Motto: "Catalunya lliure"
Anthem: Cant de la senyera
The flag's soong
Location of the Catalan Republic
and largest city
|Official languages||Catalan, occitan|
|Recognised regional languages||Spanish|
• Catalan counties
• New Plant decret
September 11, 2014
|31,895.11 km2 (12,314.77 sq mi) (136nd)|
• 2014 estimate
• 2010 census
|240/km2 (621.6/sq mi)|
|GDP (PPP)||2012 estimate|
|$25.554 billion (115th)|
• Per capita
|GDP (nominal)||2012 estimate|
|$19.420 billion (105th)|
• Per capita
Error: Invalid Gini value · 97th
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|Currency||Corona (CC) (SCE)|
|Time zone||CCT (UTC0)|
• Summer (DST)
|Date format||dd/mm/yyyy (CE)|
|Drives on the||right|
|Patron saint||Saint George|
Catalonia (English /kætəˈloʊniə/, /kætəˈloʊnjə/; Catalan: Catalunya [kətəˈɫuɲə] or [kataˈluɲa]; Spanish: Cataluña [kataˈluɲa]) is an independent republic between France, Andorra and Spain. Its capital and largest city is Barcelona and the center of one of the largest metropolitan areas in Europe. Catalonia covers an area of 32,114 square kilometres (12,399 sq mi) and has an official population of 7,535,251.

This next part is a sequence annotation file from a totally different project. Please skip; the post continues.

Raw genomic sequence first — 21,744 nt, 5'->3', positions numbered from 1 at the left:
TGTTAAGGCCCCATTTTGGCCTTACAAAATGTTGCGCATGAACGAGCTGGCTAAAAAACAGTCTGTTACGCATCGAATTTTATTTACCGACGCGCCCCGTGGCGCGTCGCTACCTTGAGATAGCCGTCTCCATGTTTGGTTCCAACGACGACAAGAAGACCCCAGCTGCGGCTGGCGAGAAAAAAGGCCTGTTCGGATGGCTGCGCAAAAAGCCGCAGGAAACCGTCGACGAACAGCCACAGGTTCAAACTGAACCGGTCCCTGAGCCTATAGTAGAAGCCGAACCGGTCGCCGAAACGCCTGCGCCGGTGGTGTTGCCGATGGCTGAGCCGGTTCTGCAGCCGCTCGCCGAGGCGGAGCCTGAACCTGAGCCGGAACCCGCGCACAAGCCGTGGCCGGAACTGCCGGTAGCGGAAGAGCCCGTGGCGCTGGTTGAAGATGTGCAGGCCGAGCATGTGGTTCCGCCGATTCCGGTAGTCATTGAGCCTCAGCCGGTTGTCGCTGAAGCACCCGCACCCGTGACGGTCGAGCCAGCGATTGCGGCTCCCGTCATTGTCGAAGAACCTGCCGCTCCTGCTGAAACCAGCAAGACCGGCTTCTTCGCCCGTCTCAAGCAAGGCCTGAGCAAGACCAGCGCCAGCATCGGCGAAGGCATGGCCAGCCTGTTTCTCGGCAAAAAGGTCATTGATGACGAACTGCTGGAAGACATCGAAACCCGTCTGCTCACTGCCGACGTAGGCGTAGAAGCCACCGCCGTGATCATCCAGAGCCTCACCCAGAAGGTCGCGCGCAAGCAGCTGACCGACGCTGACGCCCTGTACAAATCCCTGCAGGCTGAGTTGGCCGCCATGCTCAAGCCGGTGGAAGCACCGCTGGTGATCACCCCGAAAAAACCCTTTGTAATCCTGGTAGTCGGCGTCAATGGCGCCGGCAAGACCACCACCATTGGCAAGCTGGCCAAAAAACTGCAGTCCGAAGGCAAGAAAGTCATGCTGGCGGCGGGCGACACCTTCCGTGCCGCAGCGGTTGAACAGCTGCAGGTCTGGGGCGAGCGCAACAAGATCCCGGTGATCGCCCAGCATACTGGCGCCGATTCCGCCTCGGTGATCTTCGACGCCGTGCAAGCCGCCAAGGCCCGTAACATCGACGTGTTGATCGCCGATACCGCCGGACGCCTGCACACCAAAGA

It comprises the larger part of the territory of the former Principality of Catalonia, with the remainder of the historic Catalan region now part of southern France. Catalonia borders France and Andorra to the north, Spain to the west and south and the Mediterranean Sea to the east (580 km [360 mi] coastline). The neighbouring Spanish regions of Aragon and the Valencian Community lie to the west and south respectively. The official languages are Catalan (own language of Catalonia), Aranese (Occitan), and Spanish; Catalan Sign Language is also officially recognised. The Catalan government intends to hold a referendum on independence from Spain in 2014.